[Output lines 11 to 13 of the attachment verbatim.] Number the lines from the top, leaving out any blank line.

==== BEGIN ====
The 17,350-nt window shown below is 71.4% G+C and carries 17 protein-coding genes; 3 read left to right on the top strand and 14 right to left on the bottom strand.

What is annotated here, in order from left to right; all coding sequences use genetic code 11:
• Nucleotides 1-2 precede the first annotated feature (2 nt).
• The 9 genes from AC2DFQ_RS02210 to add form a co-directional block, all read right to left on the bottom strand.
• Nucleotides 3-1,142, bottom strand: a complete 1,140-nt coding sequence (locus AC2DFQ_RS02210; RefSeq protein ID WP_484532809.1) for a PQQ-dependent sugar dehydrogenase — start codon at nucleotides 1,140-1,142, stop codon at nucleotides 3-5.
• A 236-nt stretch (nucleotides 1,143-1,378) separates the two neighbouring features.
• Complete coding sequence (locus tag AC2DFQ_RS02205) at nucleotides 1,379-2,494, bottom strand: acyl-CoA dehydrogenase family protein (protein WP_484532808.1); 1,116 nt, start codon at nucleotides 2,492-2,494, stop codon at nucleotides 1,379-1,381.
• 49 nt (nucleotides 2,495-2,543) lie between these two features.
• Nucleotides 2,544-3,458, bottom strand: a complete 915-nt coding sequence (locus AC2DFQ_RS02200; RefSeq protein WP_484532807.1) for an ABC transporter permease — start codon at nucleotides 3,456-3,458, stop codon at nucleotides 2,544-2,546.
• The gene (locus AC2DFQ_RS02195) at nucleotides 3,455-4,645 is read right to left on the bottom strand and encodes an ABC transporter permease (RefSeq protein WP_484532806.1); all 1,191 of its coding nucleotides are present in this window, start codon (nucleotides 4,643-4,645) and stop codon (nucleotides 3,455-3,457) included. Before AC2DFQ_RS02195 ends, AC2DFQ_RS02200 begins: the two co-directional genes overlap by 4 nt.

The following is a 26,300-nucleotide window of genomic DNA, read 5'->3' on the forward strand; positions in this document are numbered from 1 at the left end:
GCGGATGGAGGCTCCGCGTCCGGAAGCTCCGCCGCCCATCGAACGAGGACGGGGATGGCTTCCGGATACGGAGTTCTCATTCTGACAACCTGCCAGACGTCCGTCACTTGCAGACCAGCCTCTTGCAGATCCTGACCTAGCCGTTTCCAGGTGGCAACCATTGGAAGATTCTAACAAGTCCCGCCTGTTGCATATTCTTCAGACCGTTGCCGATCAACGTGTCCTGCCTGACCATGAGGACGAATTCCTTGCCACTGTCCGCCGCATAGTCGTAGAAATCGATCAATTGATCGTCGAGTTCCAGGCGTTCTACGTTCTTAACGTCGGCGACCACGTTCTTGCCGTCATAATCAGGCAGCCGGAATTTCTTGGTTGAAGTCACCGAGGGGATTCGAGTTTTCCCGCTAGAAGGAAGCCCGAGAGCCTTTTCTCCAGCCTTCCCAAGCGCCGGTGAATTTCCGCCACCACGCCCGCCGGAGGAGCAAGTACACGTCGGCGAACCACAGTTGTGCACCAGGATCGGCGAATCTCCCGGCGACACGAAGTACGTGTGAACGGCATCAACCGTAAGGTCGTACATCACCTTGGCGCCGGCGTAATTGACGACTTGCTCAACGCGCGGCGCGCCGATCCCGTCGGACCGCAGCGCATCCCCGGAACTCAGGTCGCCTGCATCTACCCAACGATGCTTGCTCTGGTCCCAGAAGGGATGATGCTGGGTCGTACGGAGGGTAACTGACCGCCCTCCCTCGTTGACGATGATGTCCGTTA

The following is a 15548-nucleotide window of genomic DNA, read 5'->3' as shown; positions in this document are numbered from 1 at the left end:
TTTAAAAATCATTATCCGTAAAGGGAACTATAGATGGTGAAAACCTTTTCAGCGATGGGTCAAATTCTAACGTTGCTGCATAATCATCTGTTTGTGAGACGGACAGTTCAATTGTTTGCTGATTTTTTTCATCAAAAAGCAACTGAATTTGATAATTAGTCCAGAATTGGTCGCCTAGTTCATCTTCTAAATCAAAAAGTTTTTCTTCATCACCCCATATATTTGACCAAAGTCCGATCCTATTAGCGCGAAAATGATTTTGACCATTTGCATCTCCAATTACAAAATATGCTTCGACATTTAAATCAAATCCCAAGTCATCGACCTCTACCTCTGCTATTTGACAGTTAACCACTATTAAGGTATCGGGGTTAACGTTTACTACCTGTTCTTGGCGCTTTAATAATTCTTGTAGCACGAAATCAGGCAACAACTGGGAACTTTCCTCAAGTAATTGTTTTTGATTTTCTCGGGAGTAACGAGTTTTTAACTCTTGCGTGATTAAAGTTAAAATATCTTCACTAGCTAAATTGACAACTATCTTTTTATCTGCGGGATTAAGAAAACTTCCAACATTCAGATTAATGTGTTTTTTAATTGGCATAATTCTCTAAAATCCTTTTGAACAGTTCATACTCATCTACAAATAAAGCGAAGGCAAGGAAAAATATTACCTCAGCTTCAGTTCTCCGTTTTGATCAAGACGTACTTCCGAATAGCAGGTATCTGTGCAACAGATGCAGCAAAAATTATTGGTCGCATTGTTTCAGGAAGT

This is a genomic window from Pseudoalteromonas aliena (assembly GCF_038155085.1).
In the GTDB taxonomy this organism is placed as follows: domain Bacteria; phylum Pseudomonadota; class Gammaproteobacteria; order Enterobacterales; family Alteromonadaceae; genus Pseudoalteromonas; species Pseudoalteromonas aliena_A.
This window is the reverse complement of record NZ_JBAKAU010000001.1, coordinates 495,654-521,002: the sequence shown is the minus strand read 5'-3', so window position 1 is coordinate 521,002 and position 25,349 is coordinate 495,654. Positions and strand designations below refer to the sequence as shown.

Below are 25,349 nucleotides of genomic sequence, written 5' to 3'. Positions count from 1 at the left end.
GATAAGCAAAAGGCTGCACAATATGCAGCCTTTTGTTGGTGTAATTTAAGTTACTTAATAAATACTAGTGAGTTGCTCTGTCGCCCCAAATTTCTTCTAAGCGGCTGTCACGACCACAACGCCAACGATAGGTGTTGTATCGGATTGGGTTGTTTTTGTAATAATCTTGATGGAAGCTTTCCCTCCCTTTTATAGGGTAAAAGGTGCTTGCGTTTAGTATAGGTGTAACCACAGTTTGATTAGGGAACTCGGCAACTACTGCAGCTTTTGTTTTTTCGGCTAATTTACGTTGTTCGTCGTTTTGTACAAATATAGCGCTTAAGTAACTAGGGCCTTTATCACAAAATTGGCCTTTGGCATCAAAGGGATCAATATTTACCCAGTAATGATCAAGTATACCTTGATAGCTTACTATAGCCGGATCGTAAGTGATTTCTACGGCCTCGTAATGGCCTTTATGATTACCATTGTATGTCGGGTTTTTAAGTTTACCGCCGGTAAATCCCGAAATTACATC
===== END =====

The following is a 26,300-nucleotide window of genomic DNA, read 5'->3' on the forward strand; positions in this document are numbered from 1 at the left end:
GCGGATGGAGGCTCCGCGTCCGGAAGCTCCGCCGCCCATCGAACGAGGACGGGGATGGCTTCCGGATACGGAGTTCTCATTCTGACAACCTGCCAGACGTCCGTCACTTGCAGACCAGCCTCTTGCAGATCCTGACCTAGCCGTTTCCAGGTGGCAACCATTGGAAGATTCTAACAAGTCCCGCCTGTTGCATATTCTTCAGACCGTTGCCGATCAACGTGTCCTGCCTGACCATGAGGACGAATTCCTTGCCACTGTCCGCCGCATAGTCGTAGAAATCGATCAATTGATCGTCGAGTTCCAGGCGTTCTACGTTCTTAACGTCGGCGACCACGTTCTTGCCGTCATAATCAGGCAGCCGGAATTTCTTGGTTGAAGTCACCGAGGGGATTCGAGTTTTCCCGCTAGAAGGAAGCCCGAGAGCCTTTTCTCCAGCCTTCCCAAGCGCCGGTGAATTTCCGCCACCACGCCCGCCGGAGGAGCAAGTACACGTCGGCGAACCACAGTTGTGCACCAGGATCGGCGAATCTCCCGGCGACACGAAGTACGTGTGAACGGCATCAACCGTAAGGTCGTACATCACCTTGGCGCCGGCGTAATTGACGACTTGCTCAACGCGCGGCGCGCCGATCCCGTCGGACCGCAGCGCATCCCCGGAACTCAGGTCGCCTGCATCTACCCAACGATGCTTGCTCTGGTCCCAGAAGGGATGATGCTGGGTCGTACGGAGGGTAACTGACCGCCCTCCCTCGTTGACGATGATGTCCGTTA

The following is a 15548-nucleotide window of genomic DNA, read 5'->3' as shown; positions in this document are numbered from 1 at the left end: